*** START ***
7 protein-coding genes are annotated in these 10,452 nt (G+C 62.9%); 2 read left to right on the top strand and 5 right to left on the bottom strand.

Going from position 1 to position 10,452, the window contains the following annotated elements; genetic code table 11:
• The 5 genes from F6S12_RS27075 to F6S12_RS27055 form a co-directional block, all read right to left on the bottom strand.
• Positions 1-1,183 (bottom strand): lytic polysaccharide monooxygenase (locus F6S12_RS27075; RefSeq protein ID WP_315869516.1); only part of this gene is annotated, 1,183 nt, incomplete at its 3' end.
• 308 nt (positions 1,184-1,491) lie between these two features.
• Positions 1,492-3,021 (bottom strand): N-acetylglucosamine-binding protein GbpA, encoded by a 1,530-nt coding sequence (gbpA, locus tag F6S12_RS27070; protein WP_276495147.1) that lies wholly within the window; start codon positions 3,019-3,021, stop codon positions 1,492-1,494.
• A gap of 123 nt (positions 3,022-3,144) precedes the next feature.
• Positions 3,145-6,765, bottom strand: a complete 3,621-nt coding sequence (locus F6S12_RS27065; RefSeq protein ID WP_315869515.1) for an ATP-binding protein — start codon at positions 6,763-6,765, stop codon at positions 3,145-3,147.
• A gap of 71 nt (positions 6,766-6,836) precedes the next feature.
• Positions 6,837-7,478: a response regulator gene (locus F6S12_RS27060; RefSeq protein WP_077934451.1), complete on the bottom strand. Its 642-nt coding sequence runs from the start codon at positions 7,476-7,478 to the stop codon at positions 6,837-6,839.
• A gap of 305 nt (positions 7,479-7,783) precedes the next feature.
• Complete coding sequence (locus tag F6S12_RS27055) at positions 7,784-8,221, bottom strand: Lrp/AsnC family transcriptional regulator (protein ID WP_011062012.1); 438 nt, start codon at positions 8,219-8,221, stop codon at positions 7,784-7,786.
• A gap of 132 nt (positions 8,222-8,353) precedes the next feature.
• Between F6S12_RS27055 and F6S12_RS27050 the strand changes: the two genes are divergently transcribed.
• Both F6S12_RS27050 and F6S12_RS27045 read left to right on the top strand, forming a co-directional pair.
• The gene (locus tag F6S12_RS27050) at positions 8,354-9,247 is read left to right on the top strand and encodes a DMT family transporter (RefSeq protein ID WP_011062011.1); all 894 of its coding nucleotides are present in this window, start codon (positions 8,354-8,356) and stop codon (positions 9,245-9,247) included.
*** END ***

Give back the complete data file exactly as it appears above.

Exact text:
7 protein-coding genes are annotated in these 10,452 nt (G+C 62.9%); 2 read left to right on the top strand and 5 right to left on the bottom strand.

Going from position 1 to position 10,452, the window contains the following annotated elements; genetic code table 11:
• The 5 genes from F6S12_RS27075 to F6S12_RS27055 form a co-directional block, all read right to left on the bottom strand.
• Positions 1-1,183 (bottom strand): lytic polysaccharide monooxygenase (locus F6S12_RS27075; RefSeq protein ID WP_315869516.1); only part of this gene is annotated, 1,183 nt, incomplete at its 3' end.
• 308 nt (positions 1,184-1,491) lie between these two features.
• Positions 1,492-3,021 (bottom strand): N-acetylglucosamine-binding protein GbpA, encoded by a 1,530-nt coding sequence (gbpA, locus tag F6S12_RS27070; protein WP_276495147.1) that lies wholly within the window; start codon positions 3,019-3,021, stop codon positions 1,492-1,494.
• A gap of 123 nt (positions 3,022-3,144) precedes the next feature.
• Positions 3,145-6,765, bottom strand: a complete 3,621-nt coding sequence (locus F6S12_RS27065; RefSeq protein ID WP_315869515.1) for an ATP-binding protein — start codon at positions 6,763-6,765, stop codon at positions 3,145-3,147.
• A gap of 71 nt (positions 6,766-6,836) precedes the next feature.
• Positions 6,837-7,478: a response regulator gene (locus F6S12_RS27060; RefSeq protein WP_077934451.1), complete on the bottom strand. Its 642-nt coding sequence runs from the start codon at positions 7,476-7,478 to the stop codon at positions 6,837-6,839.
• A gap of 305 nt (positions 7,479-7,783) precedes the next feature.
• Complete coding sequence (locus tag F6S12_RS27055) at positions 7,784-8,221, bottom strand: Lrp/AsnC family transcriptional regulator (protein ID WP_011062012.1); 438 nt, start codon at positions 8,219-8,221, stop codon at positions 7,784-7,786.
• A gap of 132 nt (positions 8,222-8,353) precedes the next feature.
• Between F6S12_RS27055 and F6S12_RS27050 the strand changes: the two genes are divergently transcribed.
• Both F6S12_RS27050 and F6S12_RS27045 read left to right on the top strand, forming a co-directional pair.
• The gene (locus tag F6S12_RS27050) at positions 8,354-9,247 is read left to right on the top strand and encodes a DMT family transporter (RefSeq protein ID WP_011062011.1); all 894 of its coding nucleotides are present in this window, start codon (positions 8,354-8,356) and stop codon (positions 9,245-9,247) included.